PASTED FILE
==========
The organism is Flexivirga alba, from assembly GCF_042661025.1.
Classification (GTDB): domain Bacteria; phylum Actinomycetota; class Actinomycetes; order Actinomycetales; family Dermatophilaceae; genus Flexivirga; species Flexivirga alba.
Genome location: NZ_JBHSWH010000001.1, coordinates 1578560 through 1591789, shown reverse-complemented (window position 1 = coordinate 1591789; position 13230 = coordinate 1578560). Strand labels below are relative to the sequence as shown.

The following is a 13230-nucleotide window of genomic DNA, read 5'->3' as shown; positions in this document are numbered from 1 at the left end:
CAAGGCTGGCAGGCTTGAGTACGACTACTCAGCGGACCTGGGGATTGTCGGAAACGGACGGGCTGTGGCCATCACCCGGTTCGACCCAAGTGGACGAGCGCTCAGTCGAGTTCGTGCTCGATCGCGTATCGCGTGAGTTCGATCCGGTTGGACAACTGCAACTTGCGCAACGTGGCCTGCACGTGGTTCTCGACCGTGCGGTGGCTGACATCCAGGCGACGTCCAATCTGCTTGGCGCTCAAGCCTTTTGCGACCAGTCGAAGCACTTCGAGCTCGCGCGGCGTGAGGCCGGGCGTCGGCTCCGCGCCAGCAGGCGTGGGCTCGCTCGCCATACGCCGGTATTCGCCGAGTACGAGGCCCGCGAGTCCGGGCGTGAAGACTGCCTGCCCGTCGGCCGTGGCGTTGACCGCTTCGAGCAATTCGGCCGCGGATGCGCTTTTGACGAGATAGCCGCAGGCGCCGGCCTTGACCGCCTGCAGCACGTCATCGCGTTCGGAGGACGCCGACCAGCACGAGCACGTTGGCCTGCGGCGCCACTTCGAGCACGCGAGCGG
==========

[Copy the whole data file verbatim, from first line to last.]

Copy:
The organism is Flexivirga alba, from assembly GCF_042661025.1.
Classification (GTDB): domain Bacteria; phylum Actinomycetota; class Actinomycetes; order Actinomycetales; family Dermatophilaceae; genus Flexivirga; species Flexivirga alba.
Genome location: NZ_JBHSWH010000001.1, coordinates 1578560 through 1591789, shown reverse-complemented (window position 1 = coordinate 1591789; position 13230 = coordinate 1578560). Strand labels below are relative to the sequence as shown.

The following is a 13230-nucleotide window of genomic DNA, read 5'->3' as shown; positions in this document are numbered from 1 at the left end:
CAAGGCTGGCAGGCTTGAGTACGACTACTCAGCGGACCTGGGGATTGTCGGAAACGGACGGGCTGTGGCCATCACCCGGTTCGACCCAAGTGGACGAGCGCTCAGTCGAGTTCGTGCTCGATCGCGTATCGCGTGAGTTCGATCCGGTTGGACAACTGCAACTTGCGCAACGTGGCCTGCACGTGGTTCTCGACCGTGCGGTGGCTGACATCCAGGCGACGTCCAATCTGCTTGGCGCTCAAGCCTTTTGCGACCAGTCGAAGCACTTCGAGCTCGCGCGGCGTGAGGCCGGGCGTCGGCTCCGCGCCAGCAGGCGTGGGCTCGCTCGCCATACGCCGGTATTCGCCGAGTACGAGGCCCGCGAGTCCGGGCGTGAAGACTGCCTGCCCGTCGGCCGTGGCGTTGACCGCTTCGAGCAATTCGGCCGCGGATGCGCTTTTGACGAGATAGCCGCAGGCGCCGGCCTTGACCGCCTGCAGCACGTCATCGCGTTCGGAGGACGCCGACCAGCACGAGCACGTTGGCCTGCGGCGCCACTTCGAGCACGCGAGCGG